#autumnfall Please join Chris Husband, Ronnie Goodyear and myself in marking autumn with your own work. I will feature your published/unpublished poetry/short prose/artworks about autumn/fall. Please include a short third person bio.

Autumn Fall

November 9th 2016
(after the announcement of the US election results)

Marking the fields, a broken ribcage of stone
hefts under a thin white fleece. Potholes
along the track are traps of milky slip covers.

I walk along the crisp white lane, wishing
to emboss my prints on unblemished snow.
Before long, I pass an avenue of trees div

iding two fields. I hear a chittering, whisperings,
a susurration from the beech trees who never
shed their brittle leaves even in the slight hand of breeze.

Dripping snowmelt flows through the branches
in conversation about the news they do not understand
– their knowledge limited to this field, on this

piece of earth, under this sky. To my measuring eye,
of height and girth, they have been here a hundred years
or more, shedding their seeds, bearing their snow-loads,

stretching up and out, broadcasting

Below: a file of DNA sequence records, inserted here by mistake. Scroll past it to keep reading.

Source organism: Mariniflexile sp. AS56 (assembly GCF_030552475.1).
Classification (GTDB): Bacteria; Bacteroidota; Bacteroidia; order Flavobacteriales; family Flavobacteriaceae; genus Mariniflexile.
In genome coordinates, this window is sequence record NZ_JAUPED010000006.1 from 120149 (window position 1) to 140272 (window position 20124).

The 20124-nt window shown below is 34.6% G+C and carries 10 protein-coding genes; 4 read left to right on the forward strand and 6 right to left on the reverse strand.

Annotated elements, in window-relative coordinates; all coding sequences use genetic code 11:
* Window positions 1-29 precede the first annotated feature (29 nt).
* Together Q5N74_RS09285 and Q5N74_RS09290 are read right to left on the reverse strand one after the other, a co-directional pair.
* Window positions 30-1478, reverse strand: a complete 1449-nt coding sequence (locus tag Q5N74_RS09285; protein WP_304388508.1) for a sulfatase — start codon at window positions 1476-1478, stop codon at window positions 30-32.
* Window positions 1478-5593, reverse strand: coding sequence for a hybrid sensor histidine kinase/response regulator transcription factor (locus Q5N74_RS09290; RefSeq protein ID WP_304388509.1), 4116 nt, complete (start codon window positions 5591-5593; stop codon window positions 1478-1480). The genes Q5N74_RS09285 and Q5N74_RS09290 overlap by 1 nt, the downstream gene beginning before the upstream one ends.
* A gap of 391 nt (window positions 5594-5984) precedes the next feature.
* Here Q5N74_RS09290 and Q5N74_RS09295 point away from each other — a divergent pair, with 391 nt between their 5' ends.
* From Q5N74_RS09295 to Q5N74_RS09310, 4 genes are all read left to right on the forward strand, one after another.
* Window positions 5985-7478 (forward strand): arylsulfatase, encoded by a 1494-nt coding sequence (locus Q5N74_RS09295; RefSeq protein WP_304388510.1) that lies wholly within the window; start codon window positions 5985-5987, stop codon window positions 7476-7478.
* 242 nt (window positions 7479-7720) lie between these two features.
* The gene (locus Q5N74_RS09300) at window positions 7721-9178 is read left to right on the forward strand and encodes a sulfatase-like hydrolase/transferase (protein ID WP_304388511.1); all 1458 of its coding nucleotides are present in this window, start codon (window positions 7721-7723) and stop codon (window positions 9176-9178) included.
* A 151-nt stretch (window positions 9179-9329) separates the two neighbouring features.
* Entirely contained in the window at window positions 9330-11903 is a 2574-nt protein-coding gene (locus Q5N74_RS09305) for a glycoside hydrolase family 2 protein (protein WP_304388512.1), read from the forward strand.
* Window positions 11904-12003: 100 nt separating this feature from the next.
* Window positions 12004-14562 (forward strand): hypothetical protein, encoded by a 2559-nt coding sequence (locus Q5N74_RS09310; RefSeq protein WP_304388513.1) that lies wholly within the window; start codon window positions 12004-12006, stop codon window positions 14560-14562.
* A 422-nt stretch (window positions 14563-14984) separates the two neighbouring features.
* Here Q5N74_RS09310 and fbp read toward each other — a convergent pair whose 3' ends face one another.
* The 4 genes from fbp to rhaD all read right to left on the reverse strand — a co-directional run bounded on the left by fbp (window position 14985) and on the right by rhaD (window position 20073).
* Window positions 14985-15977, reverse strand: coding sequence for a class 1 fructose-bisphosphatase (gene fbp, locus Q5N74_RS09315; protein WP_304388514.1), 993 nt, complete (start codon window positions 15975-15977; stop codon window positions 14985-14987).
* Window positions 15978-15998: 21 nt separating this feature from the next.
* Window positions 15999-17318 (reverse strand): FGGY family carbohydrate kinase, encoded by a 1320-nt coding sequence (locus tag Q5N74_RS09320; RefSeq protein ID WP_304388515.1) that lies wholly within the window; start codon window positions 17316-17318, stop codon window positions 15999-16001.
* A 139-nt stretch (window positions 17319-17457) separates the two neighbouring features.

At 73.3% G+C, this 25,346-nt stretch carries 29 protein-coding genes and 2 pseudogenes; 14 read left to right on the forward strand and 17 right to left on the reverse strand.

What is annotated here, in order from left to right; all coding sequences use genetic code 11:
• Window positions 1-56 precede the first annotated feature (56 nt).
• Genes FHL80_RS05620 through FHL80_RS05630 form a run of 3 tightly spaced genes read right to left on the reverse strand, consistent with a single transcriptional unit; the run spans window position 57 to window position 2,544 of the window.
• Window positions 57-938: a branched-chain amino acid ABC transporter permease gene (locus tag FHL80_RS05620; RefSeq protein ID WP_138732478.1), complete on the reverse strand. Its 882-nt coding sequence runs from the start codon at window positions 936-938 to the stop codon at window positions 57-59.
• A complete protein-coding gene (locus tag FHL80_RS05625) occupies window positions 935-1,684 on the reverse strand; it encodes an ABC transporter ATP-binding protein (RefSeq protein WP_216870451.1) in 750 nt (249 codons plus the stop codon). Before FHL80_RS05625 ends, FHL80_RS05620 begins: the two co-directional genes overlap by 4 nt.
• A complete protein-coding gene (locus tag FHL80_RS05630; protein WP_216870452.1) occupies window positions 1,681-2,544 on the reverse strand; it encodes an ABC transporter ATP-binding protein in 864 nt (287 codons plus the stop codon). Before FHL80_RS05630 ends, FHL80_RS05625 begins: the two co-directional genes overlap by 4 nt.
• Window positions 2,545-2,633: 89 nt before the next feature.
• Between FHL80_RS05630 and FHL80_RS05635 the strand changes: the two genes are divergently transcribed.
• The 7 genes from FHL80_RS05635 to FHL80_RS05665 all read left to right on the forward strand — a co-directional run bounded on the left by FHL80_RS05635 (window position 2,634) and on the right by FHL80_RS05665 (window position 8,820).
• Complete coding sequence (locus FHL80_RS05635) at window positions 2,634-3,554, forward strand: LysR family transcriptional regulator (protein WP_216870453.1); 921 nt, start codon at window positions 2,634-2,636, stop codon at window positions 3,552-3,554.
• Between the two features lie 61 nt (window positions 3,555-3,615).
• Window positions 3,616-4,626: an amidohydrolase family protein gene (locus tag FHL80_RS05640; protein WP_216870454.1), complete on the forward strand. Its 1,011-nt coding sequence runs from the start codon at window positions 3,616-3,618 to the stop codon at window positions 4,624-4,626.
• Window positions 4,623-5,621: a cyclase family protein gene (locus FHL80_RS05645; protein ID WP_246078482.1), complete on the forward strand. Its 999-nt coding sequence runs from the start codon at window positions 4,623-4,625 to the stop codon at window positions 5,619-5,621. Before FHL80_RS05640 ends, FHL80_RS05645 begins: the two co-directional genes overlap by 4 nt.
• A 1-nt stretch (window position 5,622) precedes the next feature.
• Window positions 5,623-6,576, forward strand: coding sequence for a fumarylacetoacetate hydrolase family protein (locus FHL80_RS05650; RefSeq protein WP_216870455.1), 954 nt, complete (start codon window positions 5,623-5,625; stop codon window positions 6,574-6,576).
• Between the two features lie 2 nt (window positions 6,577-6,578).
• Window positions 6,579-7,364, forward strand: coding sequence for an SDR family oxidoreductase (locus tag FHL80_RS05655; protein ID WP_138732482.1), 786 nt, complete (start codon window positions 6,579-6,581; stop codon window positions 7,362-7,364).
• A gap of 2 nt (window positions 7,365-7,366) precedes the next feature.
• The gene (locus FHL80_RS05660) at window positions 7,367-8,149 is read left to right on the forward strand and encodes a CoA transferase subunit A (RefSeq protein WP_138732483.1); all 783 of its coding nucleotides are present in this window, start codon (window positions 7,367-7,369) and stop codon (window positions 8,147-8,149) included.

their one view to an unknown world. I listen to them
telling of time and place and moment

-Ali Lock

On the Subject of Building Walls
(for Julie)

It’s not the kind of wall to stop you or your kin
from crossing to the other side.
It is the kind of wall that will halt you in your
tracks, because of the art of diplomacy.

Take a pair of woman’s hands: fine, long-fingered,
bones brittle but supple in deftness and kindness.
See how she takes the spade, digs the trench,
cuts through the soil to lay foundations.

How she lingers over every stone, its shape,
whether scarred, or scabbed with lichen crusts.
How she imagines each unique rock
expelled from the unstilled bedrock, understanding

the years of their standing in the weathering
ways of sun and storm and dreich, or laden,
rain-heavy, at the bottom of the garden where
the couch grass snakes its wiry roots.

She will separate each rock, large to one side,
small to the other, take a chisel and a hammer
to splice, to cut those tiny odd-shaped pieces
– they will do for the infill. Every stone,

its patina mottled or smooth, will have a place
in this woman’s wall, as will every easy-to-nest rock.
A wall is built one stone by one stone,
fitting in with the neighbours on all sides

-Ali Lock

Watching the Flames at the Village Bonfire

At the waxing of the Hunter’s Moon we are firefly
dancing until brazed. We will retreat,
faint shadows rejoicing in the final cry.

At the passing of months, our souls to fortify,
we light the pyre of memories bittersweet;
at the waxing of the Hunter’s Moon we are firefly.

At our backs the chill of the hoar frost is close by,